Spotlight on a local ABC church: First Baptist Church of Pontiac, Illinois
For more than twenty years the First Baptist Church of Pontiac, Illinois has offered a food pantry to supplement the nutritional needs of persons within our town and surrounding communities. The food pantry was the vision of one woman who had a passion for feeding the hungry in our city.
In the last two decades this ministry has grown from helping just a few families to serving more than 1,700 families representing more than 5,500 individuals in 2012. In addition to receiving canned and dry foods, recipients also receive meat and bread as well as laundry detergent and limited paper products. Since we are a farming community we are fortunate enough to occasionally add fresh eggs and vegetables to the offerings available.
While the numbers provide a tangible representation of what we do in our community, they only tell a small part of the story. The heart of this ministry is found in the volunteers who staff the food pantry. This group of people demonstrates a passion to be the hands and feet of Jesus Christ through serving those in need. Each person who visits the pantry is given the opportunity to share his or her story. The elderly couple who were displaced by Hurricane Katrina; the mom whose child had brain cancer; the lonely senior adult who only wants someone to listen; each finds a compassionate ear and a generous heart. It is not unusual for work to stop as volunteers gather to pray for those whose needs extend beyond food and laundry detergent.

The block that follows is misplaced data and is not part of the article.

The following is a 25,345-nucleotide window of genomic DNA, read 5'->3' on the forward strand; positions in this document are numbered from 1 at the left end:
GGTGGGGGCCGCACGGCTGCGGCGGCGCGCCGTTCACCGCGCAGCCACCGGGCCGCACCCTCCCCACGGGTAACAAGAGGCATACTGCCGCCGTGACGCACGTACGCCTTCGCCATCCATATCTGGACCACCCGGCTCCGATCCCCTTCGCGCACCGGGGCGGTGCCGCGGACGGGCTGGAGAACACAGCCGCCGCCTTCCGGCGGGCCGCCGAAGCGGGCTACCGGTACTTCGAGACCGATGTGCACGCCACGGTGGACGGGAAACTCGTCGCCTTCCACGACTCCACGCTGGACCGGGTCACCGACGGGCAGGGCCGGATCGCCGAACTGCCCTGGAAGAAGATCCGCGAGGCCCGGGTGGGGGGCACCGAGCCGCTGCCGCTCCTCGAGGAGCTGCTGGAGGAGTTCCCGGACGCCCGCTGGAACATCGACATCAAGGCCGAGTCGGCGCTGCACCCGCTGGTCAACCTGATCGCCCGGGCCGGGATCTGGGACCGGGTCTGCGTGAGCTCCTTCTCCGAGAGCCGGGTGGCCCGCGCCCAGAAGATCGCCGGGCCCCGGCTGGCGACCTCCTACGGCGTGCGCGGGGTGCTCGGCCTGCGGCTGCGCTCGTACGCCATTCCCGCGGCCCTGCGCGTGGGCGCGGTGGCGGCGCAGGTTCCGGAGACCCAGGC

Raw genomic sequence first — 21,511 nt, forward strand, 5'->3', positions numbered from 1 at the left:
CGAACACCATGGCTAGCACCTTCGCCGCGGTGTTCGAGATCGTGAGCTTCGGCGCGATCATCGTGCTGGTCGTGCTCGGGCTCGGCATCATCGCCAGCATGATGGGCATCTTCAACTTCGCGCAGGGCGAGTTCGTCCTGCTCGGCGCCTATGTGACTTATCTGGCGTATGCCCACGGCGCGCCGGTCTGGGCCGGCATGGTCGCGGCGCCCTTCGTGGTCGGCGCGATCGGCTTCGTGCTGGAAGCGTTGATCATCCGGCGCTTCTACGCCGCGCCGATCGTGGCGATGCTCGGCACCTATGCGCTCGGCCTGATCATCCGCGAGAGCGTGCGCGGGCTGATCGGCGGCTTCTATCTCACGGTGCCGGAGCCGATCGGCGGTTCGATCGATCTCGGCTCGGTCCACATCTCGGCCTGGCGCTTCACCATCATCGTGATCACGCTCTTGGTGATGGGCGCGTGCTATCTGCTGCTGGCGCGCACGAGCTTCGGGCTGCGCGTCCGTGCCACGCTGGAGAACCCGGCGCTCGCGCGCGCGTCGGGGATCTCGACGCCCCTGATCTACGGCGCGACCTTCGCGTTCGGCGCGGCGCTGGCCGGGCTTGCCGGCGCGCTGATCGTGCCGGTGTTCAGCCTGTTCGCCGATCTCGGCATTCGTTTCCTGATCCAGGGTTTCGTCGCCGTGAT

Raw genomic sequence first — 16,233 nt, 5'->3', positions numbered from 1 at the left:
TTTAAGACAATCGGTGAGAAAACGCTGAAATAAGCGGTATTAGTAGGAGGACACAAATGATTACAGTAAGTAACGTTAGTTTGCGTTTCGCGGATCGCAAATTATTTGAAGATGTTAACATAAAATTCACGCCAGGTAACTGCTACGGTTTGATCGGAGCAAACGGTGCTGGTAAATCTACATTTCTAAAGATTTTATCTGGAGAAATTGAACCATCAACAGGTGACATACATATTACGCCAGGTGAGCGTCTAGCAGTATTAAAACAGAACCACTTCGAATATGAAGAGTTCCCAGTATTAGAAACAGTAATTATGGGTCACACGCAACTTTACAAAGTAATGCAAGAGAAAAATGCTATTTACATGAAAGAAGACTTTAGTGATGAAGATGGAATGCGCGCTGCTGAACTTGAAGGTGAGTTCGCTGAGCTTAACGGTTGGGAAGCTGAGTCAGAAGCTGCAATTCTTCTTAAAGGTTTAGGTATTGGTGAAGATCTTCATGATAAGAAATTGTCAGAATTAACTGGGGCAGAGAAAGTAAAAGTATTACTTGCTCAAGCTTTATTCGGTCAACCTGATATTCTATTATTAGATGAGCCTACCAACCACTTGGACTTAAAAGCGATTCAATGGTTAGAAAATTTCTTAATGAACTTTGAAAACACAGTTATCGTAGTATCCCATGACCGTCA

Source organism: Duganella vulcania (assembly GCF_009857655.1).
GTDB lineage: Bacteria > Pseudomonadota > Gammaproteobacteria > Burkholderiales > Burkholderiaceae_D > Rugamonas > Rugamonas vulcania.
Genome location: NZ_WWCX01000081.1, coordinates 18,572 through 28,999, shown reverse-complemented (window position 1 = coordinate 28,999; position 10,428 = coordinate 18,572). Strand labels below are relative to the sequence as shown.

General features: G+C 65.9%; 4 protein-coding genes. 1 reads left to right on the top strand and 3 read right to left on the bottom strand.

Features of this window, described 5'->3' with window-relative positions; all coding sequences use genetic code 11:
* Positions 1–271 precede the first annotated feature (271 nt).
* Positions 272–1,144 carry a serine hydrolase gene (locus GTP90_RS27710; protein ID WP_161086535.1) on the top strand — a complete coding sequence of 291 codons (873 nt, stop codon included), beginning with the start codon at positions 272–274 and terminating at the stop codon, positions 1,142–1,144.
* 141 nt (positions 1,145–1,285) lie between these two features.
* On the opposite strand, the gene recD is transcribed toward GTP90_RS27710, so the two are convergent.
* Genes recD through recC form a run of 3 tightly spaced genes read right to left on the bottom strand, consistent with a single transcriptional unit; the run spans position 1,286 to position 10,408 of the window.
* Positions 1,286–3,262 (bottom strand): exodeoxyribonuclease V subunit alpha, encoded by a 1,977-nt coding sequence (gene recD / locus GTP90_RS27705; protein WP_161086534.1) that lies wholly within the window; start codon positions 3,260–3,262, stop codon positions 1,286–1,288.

What started all those years ago with the vision and passion of one woman has grown into a vital ministry not only for our community but also for our church. As we open our doors to minister to the community and feed the hungry, our tight knit group of volunteers also minister to one another. There is always a welcome smile and a warm cup of coffee waiting for anyone who wants to drop by and help out for a day, an hour or even just chat for a minute or two. Concerns are shared and prayers offered as grocery bags are filled and at the end of the day we’ve all been fed by the food pantry. Whether we came hungry or not.